South Island




Arthurs Pass. It’s a crisp morning with clear blue skies. The sun is slowly is rising, sending rays of warm light down into the valley below. Following a winding path up the mountain, we hear the sound of rushing water as we approach a great waterfall named after Hinekakai,  a woman known for her skills in weaving. The waters of Te Tautea o Hinekakai are known as her “weaving waters.”

Today is the first day of our road trip in the South Island of New Zealand. Breathing in the fresh mountain air – I feel at home. Autumn is on its way and it feels as though I am coming into my element again.





After our walk to the waterfall, we grab a coffee and a bite to eat, before hopping in the car and setting off for our next destination. Rachael, my road tripping buddy, has been one of my closest friends for over 20 years. Sharing this adventure with her has been so much fun, and we have been laughing the whole way!



Hokitika. A small town by the west coast where we stopped for lunch and a walk along the beach. 




Our next stop for the night was at Franz Josef where we stayed at the backpackers. The next morning we went for a walk to see the Franz Josef Glacier. Walking along the rocky path, I felt like a guest in the valley of mountain kings, gazing down at us in their cloaks of clouds and waterfalls.



After a long winding drive in the rain, we finally arrived at our next stop for the night in Wanaka. We stayed at the Te Wanaka Lodge, and after two nights of staying at backpackers it was so nice with the luxury of our own room! The sun was shining the next morning, and we went for a walk by Wanaka Lake, where the leaves on the trees were beginning to turn gold. For lunch we ate sandwiches by the lake, enjoying the sunshine. Wanaka is such a beautiful place!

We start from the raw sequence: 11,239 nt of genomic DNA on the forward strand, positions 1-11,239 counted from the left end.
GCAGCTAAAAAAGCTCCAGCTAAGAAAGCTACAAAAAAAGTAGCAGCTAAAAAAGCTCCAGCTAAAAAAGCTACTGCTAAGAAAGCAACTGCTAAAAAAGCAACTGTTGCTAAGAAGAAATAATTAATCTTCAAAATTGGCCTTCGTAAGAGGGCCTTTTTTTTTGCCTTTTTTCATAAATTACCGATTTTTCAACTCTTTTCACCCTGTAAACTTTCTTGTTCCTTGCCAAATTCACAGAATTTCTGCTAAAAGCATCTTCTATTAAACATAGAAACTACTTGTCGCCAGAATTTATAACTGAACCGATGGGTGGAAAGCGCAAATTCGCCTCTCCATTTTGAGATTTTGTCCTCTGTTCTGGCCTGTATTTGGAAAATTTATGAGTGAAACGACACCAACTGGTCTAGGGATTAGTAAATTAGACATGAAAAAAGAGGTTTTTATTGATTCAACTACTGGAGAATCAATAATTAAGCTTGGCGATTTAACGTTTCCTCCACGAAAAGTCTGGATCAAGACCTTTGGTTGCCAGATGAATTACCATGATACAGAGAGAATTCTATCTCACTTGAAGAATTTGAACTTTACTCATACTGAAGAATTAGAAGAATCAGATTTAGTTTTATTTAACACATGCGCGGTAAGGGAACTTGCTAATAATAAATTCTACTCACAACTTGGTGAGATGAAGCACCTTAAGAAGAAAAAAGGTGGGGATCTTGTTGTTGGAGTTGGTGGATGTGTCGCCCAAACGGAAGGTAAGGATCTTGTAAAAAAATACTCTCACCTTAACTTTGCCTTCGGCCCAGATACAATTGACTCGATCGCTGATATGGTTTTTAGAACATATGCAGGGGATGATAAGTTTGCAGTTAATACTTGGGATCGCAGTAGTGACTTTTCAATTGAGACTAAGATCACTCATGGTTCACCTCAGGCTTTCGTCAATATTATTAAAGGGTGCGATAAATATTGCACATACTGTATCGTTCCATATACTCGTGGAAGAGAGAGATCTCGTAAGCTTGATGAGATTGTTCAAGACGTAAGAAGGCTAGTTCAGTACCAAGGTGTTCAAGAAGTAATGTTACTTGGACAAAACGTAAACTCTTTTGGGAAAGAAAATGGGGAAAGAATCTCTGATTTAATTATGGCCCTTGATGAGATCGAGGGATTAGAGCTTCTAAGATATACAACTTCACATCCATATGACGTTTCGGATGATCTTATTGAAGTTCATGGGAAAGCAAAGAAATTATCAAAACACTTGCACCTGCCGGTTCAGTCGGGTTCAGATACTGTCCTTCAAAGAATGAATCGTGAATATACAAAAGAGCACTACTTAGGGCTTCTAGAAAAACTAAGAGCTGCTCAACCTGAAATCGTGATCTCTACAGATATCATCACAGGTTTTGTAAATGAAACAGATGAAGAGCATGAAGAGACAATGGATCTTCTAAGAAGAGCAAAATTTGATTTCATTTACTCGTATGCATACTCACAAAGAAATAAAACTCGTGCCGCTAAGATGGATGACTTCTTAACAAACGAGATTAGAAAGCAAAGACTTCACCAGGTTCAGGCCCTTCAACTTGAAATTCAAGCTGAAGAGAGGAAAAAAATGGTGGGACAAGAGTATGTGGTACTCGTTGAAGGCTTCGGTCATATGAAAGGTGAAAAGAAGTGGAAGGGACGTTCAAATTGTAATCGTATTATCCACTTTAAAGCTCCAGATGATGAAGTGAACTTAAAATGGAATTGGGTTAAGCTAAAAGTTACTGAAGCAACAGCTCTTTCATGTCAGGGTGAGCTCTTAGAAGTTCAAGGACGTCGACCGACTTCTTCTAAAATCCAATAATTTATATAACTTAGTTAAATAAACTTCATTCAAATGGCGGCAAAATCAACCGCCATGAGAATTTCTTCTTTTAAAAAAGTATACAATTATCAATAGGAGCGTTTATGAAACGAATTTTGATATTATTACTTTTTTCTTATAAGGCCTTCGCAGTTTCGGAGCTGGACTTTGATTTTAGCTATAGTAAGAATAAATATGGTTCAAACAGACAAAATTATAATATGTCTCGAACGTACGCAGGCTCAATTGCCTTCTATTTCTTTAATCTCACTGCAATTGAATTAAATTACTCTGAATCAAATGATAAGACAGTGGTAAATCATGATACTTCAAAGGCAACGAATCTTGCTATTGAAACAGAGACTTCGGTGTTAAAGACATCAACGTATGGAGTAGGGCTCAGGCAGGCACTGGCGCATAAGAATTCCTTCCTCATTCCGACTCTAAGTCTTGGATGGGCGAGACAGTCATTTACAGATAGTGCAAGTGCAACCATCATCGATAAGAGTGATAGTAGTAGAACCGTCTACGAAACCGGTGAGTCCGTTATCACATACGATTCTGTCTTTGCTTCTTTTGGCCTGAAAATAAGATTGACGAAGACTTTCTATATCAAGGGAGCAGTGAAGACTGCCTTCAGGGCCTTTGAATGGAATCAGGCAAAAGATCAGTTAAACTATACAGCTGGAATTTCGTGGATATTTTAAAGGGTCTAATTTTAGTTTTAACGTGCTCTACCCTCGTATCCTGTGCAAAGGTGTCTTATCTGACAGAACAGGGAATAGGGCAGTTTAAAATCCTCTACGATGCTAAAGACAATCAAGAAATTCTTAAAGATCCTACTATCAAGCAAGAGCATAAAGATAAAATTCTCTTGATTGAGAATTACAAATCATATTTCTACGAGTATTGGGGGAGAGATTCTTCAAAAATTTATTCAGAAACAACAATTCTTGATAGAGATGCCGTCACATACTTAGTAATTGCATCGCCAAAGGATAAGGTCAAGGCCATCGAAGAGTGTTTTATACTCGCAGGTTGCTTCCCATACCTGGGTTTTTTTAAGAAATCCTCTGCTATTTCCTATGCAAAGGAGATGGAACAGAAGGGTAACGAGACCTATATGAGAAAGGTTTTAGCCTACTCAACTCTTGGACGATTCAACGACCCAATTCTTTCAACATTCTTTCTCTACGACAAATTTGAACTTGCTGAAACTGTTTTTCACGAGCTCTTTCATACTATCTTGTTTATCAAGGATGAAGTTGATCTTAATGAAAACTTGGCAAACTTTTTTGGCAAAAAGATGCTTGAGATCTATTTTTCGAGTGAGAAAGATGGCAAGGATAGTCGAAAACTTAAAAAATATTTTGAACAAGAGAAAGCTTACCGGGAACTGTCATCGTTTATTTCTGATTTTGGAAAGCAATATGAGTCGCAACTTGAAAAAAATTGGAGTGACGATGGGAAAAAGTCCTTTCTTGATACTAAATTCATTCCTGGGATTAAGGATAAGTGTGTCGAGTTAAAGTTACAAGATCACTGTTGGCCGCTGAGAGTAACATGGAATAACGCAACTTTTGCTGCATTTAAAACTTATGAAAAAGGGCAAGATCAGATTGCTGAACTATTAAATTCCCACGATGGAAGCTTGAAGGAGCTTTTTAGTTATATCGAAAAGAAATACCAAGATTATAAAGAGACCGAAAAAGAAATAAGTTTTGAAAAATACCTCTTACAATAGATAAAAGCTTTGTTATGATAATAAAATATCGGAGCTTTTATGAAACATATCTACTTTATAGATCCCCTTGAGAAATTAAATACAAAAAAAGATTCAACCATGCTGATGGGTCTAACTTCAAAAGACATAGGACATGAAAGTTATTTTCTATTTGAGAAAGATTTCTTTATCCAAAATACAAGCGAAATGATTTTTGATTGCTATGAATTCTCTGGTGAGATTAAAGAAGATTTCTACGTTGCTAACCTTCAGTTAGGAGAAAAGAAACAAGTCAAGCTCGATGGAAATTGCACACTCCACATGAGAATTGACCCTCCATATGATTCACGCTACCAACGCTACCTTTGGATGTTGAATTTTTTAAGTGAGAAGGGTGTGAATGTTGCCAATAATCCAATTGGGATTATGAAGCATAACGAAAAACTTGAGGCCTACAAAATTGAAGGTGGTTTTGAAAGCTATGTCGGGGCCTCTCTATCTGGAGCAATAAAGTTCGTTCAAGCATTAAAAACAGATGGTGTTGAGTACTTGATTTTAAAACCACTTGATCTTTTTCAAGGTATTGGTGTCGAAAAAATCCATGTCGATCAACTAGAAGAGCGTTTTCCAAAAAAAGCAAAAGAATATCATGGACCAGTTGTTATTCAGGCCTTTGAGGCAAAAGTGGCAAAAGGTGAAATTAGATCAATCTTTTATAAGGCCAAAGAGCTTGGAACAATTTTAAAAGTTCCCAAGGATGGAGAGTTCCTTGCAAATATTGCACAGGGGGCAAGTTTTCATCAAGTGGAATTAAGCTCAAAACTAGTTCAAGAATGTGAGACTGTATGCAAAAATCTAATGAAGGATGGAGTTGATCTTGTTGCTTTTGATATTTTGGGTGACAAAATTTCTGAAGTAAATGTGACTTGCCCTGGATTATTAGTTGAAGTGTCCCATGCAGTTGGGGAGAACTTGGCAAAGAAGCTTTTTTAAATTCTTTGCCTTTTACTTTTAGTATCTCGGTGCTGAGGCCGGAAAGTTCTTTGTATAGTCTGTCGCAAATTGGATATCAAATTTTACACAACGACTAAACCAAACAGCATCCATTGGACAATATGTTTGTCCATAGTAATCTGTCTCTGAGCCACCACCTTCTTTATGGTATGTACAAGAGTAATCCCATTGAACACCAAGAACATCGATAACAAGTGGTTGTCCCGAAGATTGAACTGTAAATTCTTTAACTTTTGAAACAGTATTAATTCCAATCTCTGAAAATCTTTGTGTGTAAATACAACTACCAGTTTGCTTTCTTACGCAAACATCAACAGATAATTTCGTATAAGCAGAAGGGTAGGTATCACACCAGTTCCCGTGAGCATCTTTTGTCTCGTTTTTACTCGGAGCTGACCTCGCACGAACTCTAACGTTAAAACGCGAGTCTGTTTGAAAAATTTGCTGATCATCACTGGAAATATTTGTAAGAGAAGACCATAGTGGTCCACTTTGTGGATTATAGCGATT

After our lazy morning in Wanaka, we hit the road and set off for our next destination – Aoraki Mount Cook, the highest mountain in New Zealand at 3,724 metres (12,218 feet). Aoraki is considered to be a sacred mountain and ancient ancestor of the Ngai Tahu. We were lucky enough to catch Aoraki on a clear day when he felt like putting on a show.

Aoraki does not always 'come' out for visitors to see, just as a great chief is not always giving audience, or on 'show'. It is for Aoraki to choose when to emerge from his cloak of mist, a power and influence that is beyond mortals, symbolising the mana of Aoraki. (reference)




We spent two nights at Mount Cook Village. During our first day it was raining and I had to rest my foot from a nasty blister. But on our last day before leaving we went for a walk to see the Tasman Glacier Lake.


One week is far too short but I am still so happy that I finally got to see the South Island! When I grew up on the North Island, I never got the chance to go down south as we would almost always travel to Sweden to visit family for the holidays. I have met so many North Islanders that have never been to the South Island, and it is easy to become blind to what is closest to home. 
Looking back, I can still feel the ancient power and breath-taking beauty of the mountains, waterfalls and lakes. I felt so at home down south, and I look forward to exploring more next time. Aotearoa, you are so beautiful, and I am so lucky to call you home. 
Thank you Rachael for sharing this trip and making it something to remember for a long time!








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